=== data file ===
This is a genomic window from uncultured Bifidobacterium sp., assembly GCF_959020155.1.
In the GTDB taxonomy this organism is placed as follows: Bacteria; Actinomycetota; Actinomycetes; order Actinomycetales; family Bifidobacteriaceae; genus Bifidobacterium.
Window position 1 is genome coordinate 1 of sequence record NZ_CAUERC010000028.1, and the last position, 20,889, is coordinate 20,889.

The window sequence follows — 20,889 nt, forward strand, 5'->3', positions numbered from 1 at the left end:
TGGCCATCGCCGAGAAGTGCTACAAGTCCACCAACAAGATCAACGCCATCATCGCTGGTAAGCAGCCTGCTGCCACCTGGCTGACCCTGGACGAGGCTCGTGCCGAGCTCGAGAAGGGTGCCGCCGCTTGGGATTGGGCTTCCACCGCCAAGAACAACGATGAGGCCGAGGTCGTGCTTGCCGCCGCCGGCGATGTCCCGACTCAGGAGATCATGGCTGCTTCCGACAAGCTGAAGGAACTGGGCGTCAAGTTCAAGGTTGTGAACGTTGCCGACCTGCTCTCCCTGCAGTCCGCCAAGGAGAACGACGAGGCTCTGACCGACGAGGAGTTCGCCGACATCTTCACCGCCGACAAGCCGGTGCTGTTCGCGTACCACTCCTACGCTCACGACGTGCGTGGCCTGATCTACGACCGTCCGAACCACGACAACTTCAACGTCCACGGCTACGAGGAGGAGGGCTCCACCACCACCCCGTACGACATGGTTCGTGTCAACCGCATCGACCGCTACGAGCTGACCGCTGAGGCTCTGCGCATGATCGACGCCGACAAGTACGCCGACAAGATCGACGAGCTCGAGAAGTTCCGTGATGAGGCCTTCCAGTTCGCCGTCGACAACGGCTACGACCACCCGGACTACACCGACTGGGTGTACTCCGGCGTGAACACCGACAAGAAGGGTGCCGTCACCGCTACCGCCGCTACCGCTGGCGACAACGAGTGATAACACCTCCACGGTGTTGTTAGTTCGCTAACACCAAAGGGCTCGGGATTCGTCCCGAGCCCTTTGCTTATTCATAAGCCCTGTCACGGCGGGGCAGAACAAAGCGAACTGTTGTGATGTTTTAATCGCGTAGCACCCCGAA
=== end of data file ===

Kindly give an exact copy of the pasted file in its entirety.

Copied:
This is a genomic window from uncultured Bifidobacterium sp., assembly GCF_959020155.1.
In the GTDB taxonomy this organism is placed as follows: Bacteria; Actinomycetota; Actinomycetes; order Actinomycetales; family Bifidobacteriaceae; genus Bifidobacterium.
Window position 1 is genome coordinate 1 of sequence record NZ_CAUERC010000028.1, and the last position, 20,889, is coordinate 20,889.

The window sequence follows — 20,889 nt, forward strand, 5'->3', positions numbered from 1 at the left end:
TGGCCATCGCCGAGAAGTGCTACAAGTCCACCAACAAGATCAACGCCATCATCGCTGGTAAGCAGCCTGCTGCCACCTGGCTGACCCTGGACGAGGCTCGTGCCGAGCTCGAGAAGGGTGCCGCCGCTTGGGATTGGGCTTCCACCGCCAAGAACAACGATGAGGCCGAGGTCGTGCTTGCCGCCGCCGGCGATGTCCCGACTCAGGAGATCATGGCTGCTTCCGACAAGCTGAAGGAACTGGGCGTCAAGTTCAAGGTTGTGAACGTTGCCGACCTGCTCTCCCTGCAGTCCGCCAAGGAGAACGACGAGGCTCTGACCGACGAGGAGTTCGCCGACATCTTCACCGCCGACAAGCCGGTGCTGTTCGCGTACCACTCCTACGCTCACGACGTGCGTGGCCTGATCTACGACCGTCCGAACCACGACAACTTCAACGTCCACGGCTACGAGGAGGAGGGCTCCACCACCACCCCGTACGACATGGTTCGTGTCAACCGCATCGACCGCTACGAGCTGACCGCTGAGGCTCTGCGCATGATCGACGCCGACAAGTACGCCGACAAGATCGACGAGCTCGAGAAGTTCCGTGATGAGGCCTTCCAGTTCGCCGTCGACAACGGCTACGACCACCCGGACTACACCGACTGGGTGTACTCCGGCGTGAACACCGACAAGAAGGGTGCCGTCACCGCTACCGCCGCTACCGCTGGCGACAACGAGTGATAACACCTCCACGGTGTTGTTAGTTCGCTAACACCAAAGGGCTCGGGATTCGTCCCGAGCCCTTTGCTTATTCATAAGCCCTGTCACGGCGGGGCAGAACAAAGCGAACTGTTGTGATGTTTTAATCGCGTAGCACCCCGAA